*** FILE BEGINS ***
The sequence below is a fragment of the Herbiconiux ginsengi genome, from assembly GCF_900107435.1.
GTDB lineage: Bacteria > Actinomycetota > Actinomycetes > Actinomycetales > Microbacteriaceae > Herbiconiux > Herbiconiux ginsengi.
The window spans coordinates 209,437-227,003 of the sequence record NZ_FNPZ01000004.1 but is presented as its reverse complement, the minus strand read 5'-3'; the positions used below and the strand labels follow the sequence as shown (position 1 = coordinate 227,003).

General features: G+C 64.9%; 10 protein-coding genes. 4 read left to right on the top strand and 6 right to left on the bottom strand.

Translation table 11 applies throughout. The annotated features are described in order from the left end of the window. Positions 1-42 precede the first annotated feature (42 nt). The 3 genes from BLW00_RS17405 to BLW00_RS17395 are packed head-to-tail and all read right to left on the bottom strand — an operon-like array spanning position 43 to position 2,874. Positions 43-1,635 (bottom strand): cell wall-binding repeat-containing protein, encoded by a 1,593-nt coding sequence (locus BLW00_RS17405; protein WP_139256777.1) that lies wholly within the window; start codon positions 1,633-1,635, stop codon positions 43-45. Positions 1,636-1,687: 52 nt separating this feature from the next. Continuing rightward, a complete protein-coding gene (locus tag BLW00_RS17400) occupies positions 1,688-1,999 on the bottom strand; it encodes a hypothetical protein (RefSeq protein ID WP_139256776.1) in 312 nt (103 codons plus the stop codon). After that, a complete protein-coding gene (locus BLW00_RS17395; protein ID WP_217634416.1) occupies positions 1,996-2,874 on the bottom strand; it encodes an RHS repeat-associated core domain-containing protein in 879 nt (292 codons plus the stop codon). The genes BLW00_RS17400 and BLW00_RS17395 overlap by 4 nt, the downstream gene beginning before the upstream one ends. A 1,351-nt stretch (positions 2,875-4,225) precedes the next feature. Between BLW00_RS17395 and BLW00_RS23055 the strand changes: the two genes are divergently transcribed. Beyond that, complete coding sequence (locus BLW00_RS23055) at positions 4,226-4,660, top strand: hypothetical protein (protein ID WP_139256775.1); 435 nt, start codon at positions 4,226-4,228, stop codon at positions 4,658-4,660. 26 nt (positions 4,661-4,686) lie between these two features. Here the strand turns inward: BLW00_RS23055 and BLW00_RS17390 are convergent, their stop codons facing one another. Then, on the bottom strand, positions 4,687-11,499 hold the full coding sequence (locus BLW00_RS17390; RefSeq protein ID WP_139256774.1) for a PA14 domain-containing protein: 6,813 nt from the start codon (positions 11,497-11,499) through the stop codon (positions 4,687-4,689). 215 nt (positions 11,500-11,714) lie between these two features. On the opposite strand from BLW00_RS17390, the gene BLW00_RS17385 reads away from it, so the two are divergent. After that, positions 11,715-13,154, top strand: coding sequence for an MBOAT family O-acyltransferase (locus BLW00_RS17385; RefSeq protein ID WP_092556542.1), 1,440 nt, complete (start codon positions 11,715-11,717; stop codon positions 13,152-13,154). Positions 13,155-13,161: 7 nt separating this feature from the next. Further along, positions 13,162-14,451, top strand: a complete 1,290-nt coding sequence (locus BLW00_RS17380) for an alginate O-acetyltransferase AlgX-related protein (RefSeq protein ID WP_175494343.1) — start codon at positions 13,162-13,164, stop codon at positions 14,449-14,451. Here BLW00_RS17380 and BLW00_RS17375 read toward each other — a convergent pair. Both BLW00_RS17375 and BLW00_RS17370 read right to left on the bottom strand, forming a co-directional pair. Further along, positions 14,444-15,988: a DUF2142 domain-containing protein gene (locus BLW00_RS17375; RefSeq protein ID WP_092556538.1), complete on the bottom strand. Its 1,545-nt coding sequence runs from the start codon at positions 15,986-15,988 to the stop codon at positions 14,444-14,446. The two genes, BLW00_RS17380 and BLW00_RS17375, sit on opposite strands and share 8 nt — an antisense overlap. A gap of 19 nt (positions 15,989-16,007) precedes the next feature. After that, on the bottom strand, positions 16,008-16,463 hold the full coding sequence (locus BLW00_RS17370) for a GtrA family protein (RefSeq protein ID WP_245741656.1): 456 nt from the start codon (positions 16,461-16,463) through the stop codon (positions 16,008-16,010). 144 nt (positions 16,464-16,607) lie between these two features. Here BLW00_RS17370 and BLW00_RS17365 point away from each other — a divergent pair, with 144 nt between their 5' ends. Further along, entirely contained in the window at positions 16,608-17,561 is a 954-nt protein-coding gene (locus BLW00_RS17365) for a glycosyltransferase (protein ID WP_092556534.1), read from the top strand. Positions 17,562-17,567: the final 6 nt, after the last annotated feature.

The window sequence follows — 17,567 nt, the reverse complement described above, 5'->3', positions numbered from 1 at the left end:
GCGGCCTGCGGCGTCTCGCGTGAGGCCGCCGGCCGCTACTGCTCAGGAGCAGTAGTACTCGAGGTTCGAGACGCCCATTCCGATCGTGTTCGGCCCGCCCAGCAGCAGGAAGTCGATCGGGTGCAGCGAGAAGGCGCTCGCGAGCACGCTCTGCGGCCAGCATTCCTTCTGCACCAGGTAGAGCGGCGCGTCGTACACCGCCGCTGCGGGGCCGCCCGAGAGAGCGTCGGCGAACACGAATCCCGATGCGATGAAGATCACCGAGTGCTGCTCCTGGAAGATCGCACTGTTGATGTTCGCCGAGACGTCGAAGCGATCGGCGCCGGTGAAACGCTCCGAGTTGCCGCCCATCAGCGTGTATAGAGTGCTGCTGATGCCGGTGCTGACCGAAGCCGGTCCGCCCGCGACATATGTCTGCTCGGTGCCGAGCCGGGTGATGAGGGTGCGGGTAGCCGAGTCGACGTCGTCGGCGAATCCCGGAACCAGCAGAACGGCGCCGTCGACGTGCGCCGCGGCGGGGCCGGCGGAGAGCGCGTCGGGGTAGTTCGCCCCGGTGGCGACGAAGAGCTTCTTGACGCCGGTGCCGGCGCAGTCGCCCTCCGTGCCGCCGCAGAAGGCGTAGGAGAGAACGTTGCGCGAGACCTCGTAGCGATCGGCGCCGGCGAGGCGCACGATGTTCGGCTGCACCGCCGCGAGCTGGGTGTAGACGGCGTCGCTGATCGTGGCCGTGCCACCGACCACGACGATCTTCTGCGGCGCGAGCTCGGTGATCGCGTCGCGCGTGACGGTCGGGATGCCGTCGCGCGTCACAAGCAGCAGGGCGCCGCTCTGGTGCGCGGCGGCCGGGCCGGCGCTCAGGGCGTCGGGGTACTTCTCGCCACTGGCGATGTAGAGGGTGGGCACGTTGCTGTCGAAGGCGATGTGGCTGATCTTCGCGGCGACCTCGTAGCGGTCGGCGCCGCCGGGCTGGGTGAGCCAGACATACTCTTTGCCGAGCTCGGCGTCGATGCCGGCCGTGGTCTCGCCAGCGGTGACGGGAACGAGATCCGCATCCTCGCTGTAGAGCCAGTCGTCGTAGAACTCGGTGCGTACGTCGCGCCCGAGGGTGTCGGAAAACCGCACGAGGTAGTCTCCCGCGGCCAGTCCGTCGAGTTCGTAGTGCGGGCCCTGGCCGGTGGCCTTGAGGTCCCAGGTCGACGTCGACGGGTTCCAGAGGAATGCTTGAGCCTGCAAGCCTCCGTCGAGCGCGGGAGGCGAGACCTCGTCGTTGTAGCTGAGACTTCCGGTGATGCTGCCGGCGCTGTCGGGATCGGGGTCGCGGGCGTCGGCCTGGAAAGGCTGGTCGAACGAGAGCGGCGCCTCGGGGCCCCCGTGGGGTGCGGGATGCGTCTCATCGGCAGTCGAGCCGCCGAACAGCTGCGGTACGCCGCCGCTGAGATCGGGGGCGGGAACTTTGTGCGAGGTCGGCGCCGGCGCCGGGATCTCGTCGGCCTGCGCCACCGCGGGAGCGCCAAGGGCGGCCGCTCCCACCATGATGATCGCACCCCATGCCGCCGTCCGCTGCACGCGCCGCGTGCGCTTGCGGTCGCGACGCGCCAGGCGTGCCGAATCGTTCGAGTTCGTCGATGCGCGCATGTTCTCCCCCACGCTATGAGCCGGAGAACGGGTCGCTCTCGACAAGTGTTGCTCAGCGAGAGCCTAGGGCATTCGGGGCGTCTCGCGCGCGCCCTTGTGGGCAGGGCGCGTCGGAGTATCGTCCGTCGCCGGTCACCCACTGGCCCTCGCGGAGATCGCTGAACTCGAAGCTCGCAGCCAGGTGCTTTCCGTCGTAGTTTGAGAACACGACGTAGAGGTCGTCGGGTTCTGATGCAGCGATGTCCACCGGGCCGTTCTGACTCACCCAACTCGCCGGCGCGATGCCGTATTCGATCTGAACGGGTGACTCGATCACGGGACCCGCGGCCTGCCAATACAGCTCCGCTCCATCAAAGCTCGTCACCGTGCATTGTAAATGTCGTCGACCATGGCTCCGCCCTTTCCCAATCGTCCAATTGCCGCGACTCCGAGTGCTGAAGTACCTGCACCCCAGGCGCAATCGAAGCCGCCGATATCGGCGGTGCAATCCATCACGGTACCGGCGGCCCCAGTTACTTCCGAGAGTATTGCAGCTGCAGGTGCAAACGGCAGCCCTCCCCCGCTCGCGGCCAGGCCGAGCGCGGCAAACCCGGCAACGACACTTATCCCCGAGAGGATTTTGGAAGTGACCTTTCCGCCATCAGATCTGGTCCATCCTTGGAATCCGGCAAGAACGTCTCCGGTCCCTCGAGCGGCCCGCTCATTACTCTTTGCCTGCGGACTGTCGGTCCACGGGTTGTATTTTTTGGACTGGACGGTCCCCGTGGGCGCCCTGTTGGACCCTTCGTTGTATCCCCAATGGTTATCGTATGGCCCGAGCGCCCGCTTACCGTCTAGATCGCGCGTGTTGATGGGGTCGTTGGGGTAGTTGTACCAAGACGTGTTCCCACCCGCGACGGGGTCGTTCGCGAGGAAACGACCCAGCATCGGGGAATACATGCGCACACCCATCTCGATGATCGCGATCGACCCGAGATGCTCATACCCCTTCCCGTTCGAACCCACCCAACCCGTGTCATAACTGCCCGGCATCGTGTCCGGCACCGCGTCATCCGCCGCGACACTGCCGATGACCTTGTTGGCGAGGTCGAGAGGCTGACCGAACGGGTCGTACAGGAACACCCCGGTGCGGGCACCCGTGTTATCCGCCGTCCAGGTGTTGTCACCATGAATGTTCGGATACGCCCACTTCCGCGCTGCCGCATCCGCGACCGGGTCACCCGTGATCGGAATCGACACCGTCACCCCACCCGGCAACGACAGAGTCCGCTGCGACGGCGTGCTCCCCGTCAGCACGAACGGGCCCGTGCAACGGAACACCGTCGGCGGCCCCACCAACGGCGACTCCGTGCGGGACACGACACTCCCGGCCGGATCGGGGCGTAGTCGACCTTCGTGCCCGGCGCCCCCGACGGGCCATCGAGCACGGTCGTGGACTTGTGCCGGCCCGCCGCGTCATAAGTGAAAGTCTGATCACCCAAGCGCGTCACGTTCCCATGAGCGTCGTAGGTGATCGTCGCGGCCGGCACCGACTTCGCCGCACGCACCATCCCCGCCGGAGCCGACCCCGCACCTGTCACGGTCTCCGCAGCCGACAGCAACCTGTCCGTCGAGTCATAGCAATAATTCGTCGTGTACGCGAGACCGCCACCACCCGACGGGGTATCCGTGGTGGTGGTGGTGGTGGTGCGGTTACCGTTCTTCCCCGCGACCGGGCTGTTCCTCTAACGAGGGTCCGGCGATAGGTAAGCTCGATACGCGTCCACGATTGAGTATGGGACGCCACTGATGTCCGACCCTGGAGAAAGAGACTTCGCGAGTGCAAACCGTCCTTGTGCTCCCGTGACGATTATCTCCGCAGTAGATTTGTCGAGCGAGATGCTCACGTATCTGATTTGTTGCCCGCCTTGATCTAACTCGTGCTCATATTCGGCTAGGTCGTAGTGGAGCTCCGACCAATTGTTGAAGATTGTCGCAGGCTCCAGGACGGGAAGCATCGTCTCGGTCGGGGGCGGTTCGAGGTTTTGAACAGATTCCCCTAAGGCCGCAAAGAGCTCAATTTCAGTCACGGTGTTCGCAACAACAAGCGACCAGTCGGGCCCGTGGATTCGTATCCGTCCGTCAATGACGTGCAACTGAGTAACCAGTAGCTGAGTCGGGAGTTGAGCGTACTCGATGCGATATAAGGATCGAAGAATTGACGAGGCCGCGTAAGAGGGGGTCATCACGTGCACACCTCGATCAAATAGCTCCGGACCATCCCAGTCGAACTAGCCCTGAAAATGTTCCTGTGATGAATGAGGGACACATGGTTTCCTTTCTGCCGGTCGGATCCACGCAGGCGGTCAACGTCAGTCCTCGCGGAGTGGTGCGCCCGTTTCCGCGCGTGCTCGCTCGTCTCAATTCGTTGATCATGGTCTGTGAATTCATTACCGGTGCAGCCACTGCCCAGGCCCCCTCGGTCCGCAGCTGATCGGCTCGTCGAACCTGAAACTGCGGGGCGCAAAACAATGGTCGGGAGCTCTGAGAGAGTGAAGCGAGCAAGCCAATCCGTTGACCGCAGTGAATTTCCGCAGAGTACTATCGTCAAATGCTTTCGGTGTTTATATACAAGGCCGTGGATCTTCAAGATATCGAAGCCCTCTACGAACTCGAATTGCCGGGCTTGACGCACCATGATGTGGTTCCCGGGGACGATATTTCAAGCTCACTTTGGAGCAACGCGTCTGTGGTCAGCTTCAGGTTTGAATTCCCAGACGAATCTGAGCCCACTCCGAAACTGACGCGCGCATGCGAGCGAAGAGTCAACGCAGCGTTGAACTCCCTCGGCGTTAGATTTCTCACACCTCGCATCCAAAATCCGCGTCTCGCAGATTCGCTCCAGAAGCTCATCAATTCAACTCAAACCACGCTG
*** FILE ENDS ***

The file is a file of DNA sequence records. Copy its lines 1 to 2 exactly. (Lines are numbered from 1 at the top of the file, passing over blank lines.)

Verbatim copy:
The sequence below is a fragment of the Herbiconiux ginsengi genome, from assembly GCF_900107435.1.
GTDB lineage: Bacteria > Actinomycetota > Actinomycetes > Actinomycetales > Microbacteriaceae > Herbiconiux > Herbiconiux ginsengi.